The Elephants and the Dragons: A Brave New World of MBA Education

By guest blogger, Dr. Anurag Mairal, the CEO of Gurome and Director, Global Exchange, Stanford Biodesign at Stanford University.

Let’s consider the numbers: Asia contributes to over 20% of World’s GDP, estimated at $63 trillion in real terms. China and India, two of the top 10 economies in the world, are growing at nearly 10% per year, while developed economies in the U.S. and Europe are experiencing anemic growth of 1-3% per year. Asia is home to over 60% of the world’s population. Most importantly, Asia will command over 50% in world’s GDP within next quarter century. These striking numbers highlight what is already obvious to most in the corporate world: Asia will be a dominant economic force in coming decades. A direct outcome of that growing economic might is the emergence of some high quality MBA programs in the region.

Hong Kong University of Science and Technology

In fact, a recent ranking by Financial Times (FT) puts 4 Asian programs in Top 20, including Hong Kong University of Science and Technology (HKUST) at no. 6; Indian Institute of Management Ahmedabad (IIM-A) at no. 11; Indian School of Business (ISB) at no. 13; and China Europe International Business School (CEIBS) at no. 17. Two more programs make the top 50: National University of Singapore (NUS) at 23 and Nanyang, Singapore at 33. Whether you believe these rankings or have quibbles about precise rank (e.g., how is MIT Sloan ranked below HKUST?), the undeniable fact is that the Asian MBA programs have arrived. These new entrants – ISB, for instance, is only 10 years old; not even a teen – are already playing in the big league, competing with the top U.S. programs for high quality applicants from Asia. More significantly, these schools have ambitions that are as global as their rankings on FT suggest. ISB, for instance, has unleashed a series of marketing campaigns, including a webinar series this year that target Indian diaspora and even non-Indians with an interest in India. The increase in the number of international applicants to CEIBS and HKUST can be contrasted with as much as 10% decline in the applicant volume at some of the Top-10 MBA programs in the U.S. The action, as they say, is shifting eastward, gradually but surely.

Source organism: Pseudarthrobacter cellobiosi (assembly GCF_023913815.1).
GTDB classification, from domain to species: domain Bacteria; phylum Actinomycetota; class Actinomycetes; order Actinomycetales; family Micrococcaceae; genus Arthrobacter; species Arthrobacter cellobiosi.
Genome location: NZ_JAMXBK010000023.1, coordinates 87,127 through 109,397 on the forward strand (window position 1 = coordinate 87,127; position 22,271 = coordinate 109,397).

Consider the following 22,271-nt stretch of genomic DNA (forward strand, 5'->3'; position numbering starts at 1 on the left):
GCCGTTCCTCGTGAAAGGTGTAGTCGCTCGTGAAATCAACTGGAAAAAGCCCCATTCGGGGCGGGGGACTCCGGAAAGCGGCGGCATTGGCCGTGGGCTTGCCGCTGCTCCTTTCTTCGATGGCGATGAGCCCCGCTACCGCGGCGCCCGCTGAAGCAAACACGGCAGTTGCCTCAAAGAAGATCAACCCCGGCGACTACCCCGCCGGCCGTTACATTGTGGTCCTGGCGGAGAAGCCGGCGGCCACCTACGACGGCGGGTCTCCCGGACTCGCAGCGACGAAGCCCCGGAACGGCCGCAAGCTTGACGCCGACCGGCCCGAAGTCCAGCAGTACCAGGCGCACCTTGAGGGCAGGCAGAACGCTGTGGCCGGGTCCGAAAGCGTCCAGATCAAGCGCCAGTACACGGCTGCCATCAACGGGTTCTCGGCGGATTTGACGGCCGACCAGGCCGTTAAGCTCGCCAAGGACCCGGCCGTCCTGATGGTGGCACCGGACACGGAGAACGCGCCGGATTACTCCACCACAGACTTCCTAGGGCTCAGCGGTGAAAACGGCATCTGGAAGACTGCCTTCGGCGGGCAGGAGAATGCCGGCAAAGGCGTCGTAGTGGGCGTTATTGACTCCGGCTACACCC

The established top programs are taking note. Increasingly, likes of Stanford and Wharton are offering courses that focus on the emerging markets. The number of student teams visiting Asia during summer and the number of students seeking a semester abroad in Asia have visibly gone up. Harvard Business School’s Dean Nitin Nohria acknowledged the changing dynamic in his comments recently. He said, and I quote: “As late as 1988, when I joined, less than 5% of our case [studies] were outside of the United States. Last year more than a third of our cases were global.”

As the war for globally savvy talent hots up, and large corporations seek growth in emerging markets in Asia and elsewhere, the importance of Asian MBA programs will increase undoubtedly. MBA aspirants considering a global career would do well to consider these programs.

 

 

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